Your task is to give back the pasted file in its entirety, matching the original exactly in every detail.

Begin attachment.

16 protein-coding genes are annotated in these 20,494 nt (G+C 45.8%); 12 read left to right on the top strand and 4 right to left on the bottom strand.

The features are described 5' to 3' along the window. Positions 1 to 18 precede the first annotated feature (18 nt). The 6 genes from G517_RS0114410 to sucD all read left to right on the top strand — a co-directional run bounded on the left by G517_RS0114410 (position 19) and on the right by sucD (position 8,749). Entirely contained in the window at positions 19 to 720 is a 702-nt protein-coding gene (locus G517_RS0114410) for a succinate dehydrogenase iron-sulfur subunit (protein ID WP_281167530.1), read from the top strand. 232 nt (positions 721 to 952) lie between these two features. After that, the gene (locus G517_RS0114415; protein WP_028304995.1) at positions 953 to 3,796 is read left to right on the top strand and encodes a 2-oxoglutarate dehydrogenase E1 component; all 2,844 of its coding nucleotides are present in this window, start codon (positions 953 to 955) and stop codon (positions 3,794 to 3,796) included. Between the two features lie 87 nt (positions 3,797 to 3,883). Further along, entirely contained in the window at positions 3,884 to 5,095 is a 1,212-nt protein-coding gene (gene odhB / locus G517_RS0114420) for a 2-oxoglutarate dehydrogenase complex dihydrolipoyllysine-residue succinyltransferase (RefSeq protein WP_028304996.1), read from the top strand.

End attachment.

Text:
16 protein-coding genes are annotated in these 20,494 nt (G+C 45.8%); 12 read left to right on the top strand and 4 right to left on the bottom strand.

The features are described 5' to 3' along the window. Positions 1 to 18 precede the first annotated feature (18 nt). The 6 genes from G517_RS0114410 to sucD all read left to right on the top strand — a co-directional run bounded on the left by G517_RS0114410 (position 19) and on the right by sucD (position 8,749). Entirely contained in the window at positions 19 to 720 is a 702-nt protein-coding gene (locus G517_RS0114410) for a succinate dehydrogenase iron-sulfur subunit (protein ID WP_281167530.1), read from the top strand. 232 nt (positions 721 to 952) lie between these two features. After that, the gene (locus G517_RS0114415; protein WP_028304995.1) at positions 953 to 3,796 is read left to right on the top strand and encodes a 2-oxoglutarate dehydrogenase E1 component; all 2,844 of its coding nucleotides are present in this window, start codon (positions 953 to 955) and stop codon (positions 3,794 to 3,796) included. Between the two features lie 87 nt (positions 3,797 to 3,883). Further along, entirely contained in the window at positions 3,884 to 5,095 is a 1,212-nt protein-coding gene (gene odhB / locus G517_RS0114420) for a 2-oxoglutarate dehydrogenase complex dihydrolipoyllysine-residue succinyltransferase (RefSeq protein WP_028304996.1), read from the top strand.